Bernie Sanders won't endorse own son's US House candidacy

If Bernie Sanders doesn’t receive a Father’s Day card on Sunday, the reason might not be hard to figure out.

The U.S. senator from Vermont has declined to endorse his son Levi Sanders, 49, a candidate for a U.S. House seat in New Hampshire, according to reports.

“He’s on his own,” the elder Sanders told CNN’s Chris Cuomo on Thursday night, adding that he doesn’t like “dynastic politics.”

"He's on his own."

- Bernie Sanders, referring to son Levi's run for a congressional seat

Some say they are not surprised, because the elder Sanders has a long history of being stingy with political endorsements.

FILE - In this March 1, 2016 file photo, Democratic presidential candidate Sen. Bernie Sanders, I-Vt., his wife Jane Sanders, and his son Levi Sanders arrive at a primary night rally in Essex Junction, Vt. Levi Sanders has now officially filed the paper and is one of 10 candidates seeking the Democratic nomination to run for Congress from New Hampshire. (AP Photo/Jacquelyn Martin, File)

Democratic presidential candidate Sen. Bernie Sanders, I-Vt., his wife Jane Sanders, and his son Levi Sanders arrive at a primary night rally in Essex Junction, Vt., March 1, 2016.  (Associated Press)

In the mid-1980s, for example, Sanders declined to do more to aid what has evolved into Vermont's Progressive Party. Then last winter he declined to help his stepdaughter, Carina Driscoll, run for the mayor's office in Burlington, Vt., which Sanders himself once held.

“This is a fancy dance that Bernie has done, but it's not recommended for anyone else," said Garrison Nelson, a University of Vermont political science professor emeritus. “This is a testament to Bernie’s uniqueness as a political actor.”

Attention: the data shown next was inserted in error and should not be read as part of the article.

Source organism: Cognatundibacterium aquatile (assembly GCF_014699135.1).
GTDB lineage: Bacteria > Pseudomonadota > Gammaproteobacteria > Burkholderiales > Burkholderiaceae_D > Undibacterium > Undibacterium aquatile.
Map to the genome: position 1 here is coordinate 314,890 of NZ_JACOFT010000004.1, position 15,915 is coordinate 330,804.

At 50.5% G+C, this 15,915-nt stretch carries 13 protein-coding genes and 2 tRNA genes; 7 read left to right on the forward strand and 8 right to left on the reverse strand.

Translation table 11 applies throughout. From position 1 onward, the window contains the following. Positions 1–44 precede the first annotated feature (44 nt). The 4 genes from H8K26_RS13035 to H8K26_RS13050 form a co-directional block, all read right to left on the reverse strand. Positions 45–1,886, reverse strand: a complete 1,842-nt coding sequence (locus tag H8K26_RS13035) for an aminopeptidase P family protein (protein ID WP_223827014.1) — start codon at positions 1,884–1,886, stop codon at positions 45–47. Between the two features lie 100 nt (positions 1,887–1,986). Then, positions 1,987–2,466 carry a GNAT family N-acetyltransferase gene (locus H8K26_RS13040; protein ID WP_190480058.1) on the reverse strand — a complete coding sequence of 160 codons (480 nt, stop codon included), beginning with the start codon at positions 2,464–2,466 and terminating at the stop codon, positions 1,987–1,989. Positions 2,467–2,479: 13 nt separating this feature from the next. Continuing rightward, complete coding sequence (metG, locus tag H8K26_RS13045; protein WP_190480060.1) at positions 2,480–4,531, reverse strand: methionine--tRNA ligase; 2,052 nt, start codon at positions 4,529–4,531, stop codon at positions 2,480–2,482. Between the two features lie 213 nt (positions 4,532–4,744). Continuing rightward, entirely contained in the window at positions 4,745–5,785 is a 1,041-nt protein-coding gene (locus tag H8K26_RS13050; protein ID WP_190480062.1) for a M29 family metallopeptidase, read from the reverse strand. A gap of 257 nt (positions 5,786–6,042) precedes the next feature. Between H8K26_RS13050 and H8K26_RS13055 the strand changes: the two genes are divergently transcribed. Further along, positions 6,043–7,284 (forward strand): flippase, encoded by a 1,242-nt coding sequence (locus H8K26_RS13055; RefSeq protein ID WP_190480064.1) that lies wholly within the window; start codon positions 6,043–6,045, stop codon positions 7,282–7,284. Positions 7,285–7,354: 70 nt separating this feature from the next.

“This is a testament to Bernie’s uniqueness as a political actor.”

- Garrison Nelson, political science professor emeritus, University of Vermont

For his part, Levi Sanders -- a legal services analyst who is one of 11 seeking the Democratic nomination to fill the seat held by retiring U.S. Rep. Carol Shea-Porter -- has joked that rather than being Bernie Sanders' son, he is the son of the fourth cousin of Larry David, the co-creator of “Seinfeld” who has portrayed Bernie Sanders on “Saturday Night Live.”

But since the father-son political relationship has drawn recent attention, Levi Sanders has gone quiet on the matter.

Levi Sanders is portraying himself as a progressive campaigning for tuition-free college, health care for all and sensible gun legislation. The first two issues were central to his father's latest presidential campaign.

His campaign said in a statement Saturday that he also believes in equal pay for women and "a minimum wage allowing people to work 40 hours a week without living in poverty."

But Levi Sanders’ campaign has struggled to gain traction, partly due to a crowded field for the Sept. 11 primary. Levi Sanders has raised only about $11,500 through March, according to the latest campaign finance reports.

Many have said Levi Sanders has done little to build support among the grassroots progressives who supported his father.

Several analysts questioned whether an endorsement from his father would make all that much difference.

The Associated Press contributed to this story.